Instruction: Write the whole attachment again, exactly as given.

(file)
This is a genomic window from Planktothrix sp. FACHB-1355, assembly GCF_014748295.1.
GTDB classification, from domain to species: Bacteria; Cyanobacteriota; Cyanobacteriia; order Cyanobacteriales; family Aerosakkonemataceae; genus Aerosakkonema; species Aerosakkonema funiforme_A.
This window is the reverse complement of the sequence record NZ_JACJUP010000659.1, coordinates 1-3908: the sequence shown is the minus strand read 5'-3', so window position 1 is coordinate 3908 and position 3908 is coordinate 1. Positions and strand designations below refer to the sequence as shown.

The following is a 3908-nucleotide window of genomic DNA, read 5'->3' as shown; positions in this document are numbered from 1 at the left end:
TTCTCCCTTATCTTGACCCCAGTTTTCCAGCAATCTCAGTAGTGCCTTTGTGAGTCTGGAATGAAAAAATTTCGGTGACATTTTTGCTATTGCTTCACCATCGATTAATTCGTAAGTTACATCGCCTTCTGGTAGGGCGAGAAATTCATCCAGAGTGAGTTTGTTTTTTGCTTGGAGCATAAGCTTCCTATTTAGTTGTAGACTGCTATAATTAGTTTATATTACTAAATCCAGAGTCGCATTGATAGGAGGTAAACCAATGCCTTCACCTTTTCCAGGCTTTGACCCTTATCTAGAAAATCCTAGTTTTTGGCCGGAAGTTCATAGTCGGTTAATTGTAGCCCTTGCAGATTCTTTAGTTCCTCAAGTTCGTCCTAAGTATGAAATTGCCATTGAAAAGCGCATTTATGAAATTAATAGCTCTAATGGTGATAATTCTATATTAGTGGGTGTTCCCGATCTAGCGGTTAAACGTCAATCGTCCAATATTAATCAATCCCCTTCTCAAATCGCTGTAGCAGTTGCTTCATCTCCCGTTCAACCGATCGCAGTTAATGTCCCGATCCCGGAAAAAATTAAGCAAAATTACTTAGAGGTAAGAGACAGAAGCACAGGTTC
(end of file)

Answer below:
This is a genomic window from Planktothrix sp. FACHB-1355, assembly GCF_014748295.1.
GTDB classification, from domain to species: Bacteria; Cyanobacteriota; Cyanobacteriia; order Cyanobacteriales; family Aerosakkonemataceae; genus Aerosakkonema; species Aerosakkonema funiforme_A.
This window is the reverse complement of the sequence record NZ_JACJUP010000659.1, coordinates 1-3908: the sequence shown is the minus strand read 5'-3', so window position 1 is coordinate 3908 and position 3908 is coordinate 1. Positions and strand designations below refer to the sequence as shown.

The following is a 3908-nucleotide window of genomic DNA, read 5'->3' as shown; positions in this document are numbered from 1 at the left end:
TTCTCCCTTATCTTGACCCCAGTTTTCCAGCAATCTCAGTAGTGCCTTTGTGAGTCTGGAATGAAAAAATTTCGGTGACATTTTTGCTATTGCTTCACCATCGATTAATTCGTAAGTTACATCGCCTTCTGGTAGGGCGAGAAATTCATCCAGAGTGAGTTTGTTTTTTGCTTGGAGCATAAGCTTCCTATTTAGTTGTAGACTGCTATAATTAGTTTATATTACTAAATCCAGAGTCGCATTGATAGGAGGTAAACCAATGCCTTCACCTTTTCCAGGCTTTGACCCTTATCTAGAAAATCCTAGTTTTTGGCCGGAAGTTCATAGTCGGTTAATTGTAGCCCTTGCAGATTCTTTAGTTCCTCAAGTTCGTCCTAAGTATGAAATTGCCATTGAAAAGCGCATTTATGAAATTAATAGCTCTAATGGTGATAATTCTATATTAGTGGGTGTTCCCGATCTAGCGGTTAAACGTCAATCGTCCAATATTAATCAATCCCCTTCTCAAATCGCTGTAGCAGTTGCTTCATCTCCCGTTCAACCGATCGCAGTTAATGTCCCGATCCCGGAAAAAATTAAGCAAAATTACTTAGAGGTAAGAGACAGAAGCACAGGTTC